Jerry


The murder victim was drowned in a bathtub full of Rice Krispies and milk.
The coroner blamed the crime on a cereal killer!

Cringe and wail in fear, Eloi- - - - -we Morlocks are on the hunt!
Re: Spark failure with new condenser [Re: Greg Stong] #1336259 Tue Dec 03 2019 06:44 PM
Joined: Sep 2011
Posts: 546
B
BC59 Offline
Shop Shark
Works the same as an accumulator in a automatic transmission. Electricity & fluids follow the same laws, path of least resistance, ect.


BC
1960 Chevy C10 driver
1949 GMC 250 project in waiting
G.M dealer tech since 1980 & counting
Re: Spark failure with new condenser [Re: Greg Stong] #1336273 Tue Dec 03 2019 08:30 PM
Joined: May 2005
Posts: 1,624
B
beltfed Offline
Shop Shark
BC59, It is, but it also ain’t. One of the first phrases one learns in electronics is “Eli the Iceman”. ICE meaning current leads voltage by 90 degrees across a capacitor. In other words, a 90 degree phase shift. ELI means voltage leads current by 90 degrees through an inductor. That’s ‘tmi’ for guys working on an ignition circuit.


Six volt guy living in a twelve volt world
Re: Spark failure with new condenser [Re: Greg Stong] #1336375 Wed Dec 04 2019 12:40 PM
Joined: Oct 2019
Posts: 31
W
WarEagle1 Offline
Wrench Fetcher
To summarize the condenser, without the benefit of the knowledge one would gain in Hotrod's class, can it be said that its primary function is to ensure that current flows across the points only when they are completely closed? i.e. to prevent arcing?

Re: Spark failure with new condenser [Re: Greg Stong] #1336394 Wed Dec 04 2019 03:03 PM
Joined: Feb 2004
Posts: 19,261
H
Hotrod Lincoln Offline
Boltergeist
OK, one more tidbit of information, and I'm going to back out of this discussion- - - -Just as the points break the primary current as they open, the same magnetic field that collapses and induces 10,000 volts or more in the secondary winding that's attached to the big center terminal of the coil to fire the spark plugs also cuts across the primary windings. That spikes the primary voltage up to 100 volts or so every time the points break. With the points open just a thousandth of an inch or so, that voltage spike would arc across the points and burn them. The condenser provides a temporary path for the spike to travel to ground while the condenser is charging, and as the points continue to open and close, the high voltage dissipates by "flywheeling" back and forth from the insulated side of the condenser and back to ground hundreds of times, losing a little voltage each time as it makes the circuit. A proper capacitance condenser will discharge itself completely before the points close again. Now for a little perspective of how fast this happens- - - -at 2000 RPM, a set of points on a 6 cylinder engine make and break 6000 times a minute- - - -that's 100 times a second! The condenser must charge and discharge that often. He's a busy little guy! It's a good thing that electrons travel at approximately the speed of light- - - -186,000 miles per second!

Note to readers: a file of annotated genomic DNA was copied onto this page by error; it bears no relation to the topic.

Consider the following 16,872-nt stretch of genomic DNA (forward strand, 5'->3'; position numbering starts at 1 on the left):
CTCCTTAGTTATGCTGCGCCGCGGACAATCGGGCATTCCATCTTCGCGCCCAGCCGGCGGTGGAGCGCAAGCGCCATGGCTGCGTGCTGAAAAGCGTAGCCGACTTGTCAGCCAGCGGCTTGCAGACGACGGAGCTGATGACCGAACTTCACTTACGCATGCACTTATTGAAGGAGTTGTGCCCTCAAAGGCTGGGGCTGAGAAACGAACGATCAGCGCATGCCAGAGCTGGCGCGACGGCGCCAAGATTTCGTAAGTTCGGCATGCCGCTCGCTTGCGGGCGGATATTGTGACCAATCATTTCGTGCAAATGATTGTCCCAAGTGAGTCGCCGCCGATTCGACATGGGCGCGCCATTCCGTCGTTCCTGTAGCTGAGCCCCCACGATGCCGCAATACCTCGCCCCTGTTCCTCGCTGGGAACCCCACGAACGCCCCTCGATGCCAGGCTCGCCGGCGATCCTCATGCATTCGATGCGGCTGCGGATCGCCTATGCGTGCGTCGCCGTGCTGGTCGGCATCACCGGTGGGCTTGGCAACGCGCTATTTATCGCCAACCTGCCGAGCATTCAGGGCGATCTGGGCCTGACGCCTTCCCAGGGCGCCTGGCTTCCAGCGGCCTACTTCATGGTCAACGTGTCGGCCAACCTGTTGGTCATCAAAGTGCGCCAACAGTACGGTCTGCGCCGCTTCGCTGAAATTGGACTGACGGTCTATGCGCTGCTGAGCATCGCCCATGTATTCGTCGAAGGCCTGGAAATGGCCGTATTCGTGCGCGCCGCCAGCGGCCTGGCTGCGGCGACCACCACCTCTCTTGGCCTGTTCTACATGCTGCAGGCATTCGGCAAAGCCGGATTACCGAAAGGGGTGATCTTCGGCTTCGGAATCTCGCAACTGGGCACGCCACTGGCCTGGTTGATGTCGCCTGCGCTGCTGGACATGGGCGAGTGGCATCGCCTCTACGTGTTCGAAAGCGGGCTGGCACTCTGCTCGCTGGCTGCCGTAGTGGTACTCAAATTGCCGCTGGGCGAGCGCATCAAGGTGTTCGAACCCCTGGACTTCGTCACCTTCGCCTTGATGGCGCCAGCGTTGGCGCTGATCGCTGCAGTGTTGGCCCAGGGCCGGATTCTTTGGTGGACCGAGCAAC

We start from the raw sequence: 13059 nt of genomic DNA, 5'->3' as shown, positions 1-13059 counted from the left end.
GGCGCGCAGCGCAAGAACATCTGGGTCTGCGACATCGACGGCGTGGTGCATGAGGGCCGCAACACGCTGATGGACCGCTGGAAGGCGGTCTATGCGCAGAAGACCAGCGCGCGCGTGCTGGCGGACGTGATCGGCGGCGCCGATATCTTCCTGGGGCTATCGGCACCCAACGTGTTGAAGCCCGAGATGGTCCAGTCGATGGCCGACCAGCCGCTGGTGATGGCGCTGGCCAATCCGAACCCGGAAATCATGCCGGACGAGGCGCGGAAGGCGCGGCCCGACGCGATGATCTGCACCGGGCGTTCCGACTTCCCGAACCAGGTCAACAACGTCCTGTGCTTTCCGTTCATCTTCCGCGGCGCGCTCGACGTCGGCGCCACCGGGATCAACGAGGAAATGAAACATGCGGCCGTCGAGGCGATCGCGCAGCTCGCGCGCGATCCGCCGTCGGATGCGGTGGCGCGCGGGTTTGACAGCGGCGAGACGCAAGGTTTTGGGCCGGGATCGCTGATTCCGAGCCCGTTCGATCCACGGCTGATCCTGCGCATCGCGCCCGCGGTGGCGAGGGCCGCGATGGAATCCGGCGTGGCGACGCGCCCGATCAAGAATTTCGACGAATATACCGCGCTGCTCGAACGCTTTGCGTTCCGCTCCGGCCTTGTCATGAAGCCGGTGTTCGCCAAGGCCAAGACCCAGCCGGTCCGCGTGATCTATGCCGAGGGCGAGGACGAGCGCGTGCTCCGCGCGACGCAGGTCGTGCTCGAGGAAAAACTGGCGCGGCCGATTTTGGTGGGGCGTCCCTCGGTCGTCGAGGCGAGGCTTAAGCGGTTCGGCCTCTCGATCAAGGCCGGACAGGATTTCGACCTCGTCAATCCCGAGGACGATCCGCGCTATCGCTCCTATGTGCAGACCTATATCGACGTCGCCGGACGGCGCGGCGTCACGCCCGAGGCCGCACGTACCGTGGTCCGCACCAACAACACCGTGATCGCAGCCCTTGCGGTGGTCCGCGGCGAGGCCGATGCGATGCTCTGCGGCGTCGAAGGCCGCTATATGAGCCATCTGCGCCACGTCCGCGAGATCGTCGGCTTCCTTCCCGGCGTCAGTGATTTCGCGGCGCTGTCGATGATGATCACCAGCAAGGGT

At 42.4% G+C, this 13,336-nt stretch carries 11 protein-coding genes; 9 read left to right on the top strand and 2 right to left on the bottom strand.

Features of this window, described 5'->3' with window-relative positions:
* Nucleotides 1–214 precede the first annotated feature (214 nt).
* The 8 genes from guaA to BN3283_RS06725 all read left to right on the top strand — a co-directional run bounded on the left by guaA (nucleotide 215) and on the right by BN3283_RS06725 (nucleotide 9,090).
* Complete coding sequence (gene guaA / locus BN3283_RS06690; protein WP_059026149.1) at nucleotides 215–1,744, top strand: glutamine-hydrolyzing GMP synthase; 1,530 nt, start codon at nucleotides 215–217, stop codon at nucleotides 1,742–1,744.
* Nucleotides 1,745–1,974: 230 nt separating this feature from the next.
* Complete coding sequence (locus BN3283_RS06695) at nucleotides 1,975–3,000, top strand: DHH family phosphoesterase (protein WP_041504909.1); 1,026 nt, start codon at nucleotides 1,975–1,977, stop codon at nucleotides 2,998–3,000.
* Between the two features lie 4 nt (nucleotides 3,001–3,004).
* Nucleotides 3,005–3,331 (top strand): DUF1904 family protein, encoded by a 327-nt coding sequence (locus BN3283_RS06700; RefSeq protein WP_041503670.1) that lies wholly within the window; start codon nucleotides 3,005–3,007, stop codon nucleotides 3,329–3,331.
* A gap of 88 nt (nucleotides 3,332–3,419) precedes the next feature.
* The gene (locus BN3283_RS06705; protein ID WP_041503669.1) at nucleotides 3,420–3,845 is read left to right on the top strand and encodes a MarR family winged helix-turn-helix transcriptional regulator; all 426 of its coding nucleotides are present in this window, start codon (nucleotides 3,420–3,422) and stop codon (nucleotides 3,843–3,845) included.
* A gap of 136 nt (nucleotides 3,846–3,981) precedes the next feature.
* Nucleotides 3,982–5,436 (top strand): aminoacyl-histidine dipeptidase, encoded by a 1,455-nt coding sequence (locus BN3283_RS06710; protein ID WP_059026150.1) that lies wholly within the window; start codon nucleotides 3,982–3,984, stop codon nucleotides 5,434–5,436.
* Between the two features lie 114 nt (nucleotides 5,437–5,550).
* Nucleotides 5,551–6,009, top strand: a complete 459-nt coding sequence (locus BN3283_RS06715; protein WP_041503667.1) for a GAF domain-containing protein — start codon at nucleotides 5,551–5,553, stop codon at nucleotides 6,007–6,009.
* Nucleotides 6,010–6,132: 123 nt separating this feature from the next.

Jerry


The murder victim was drowned in a bathtub full of Rice Krispies and milk.
The coroner blamed the crime on a cereal killer!

Cringe and wail in fear, Eloi- - - - -we Morlocks are on the hunt!
Re: Spark failure with new condenser [Re: Greg Stong] #1336439 Wed Dec 04 2019 08:36 PM
Joined: May 2005
Posts: 6,379
B
bartamos Offline
Master Gabster
Is this GMC truck positive ground?


I'm away on an ego trip. Will be back on Feb 30.
I'm not an Auto Mechanic, but I play one on TV.
I charge $0.02 for every opinion and I take Paypal.
Plan B is always better than plan A, by definition.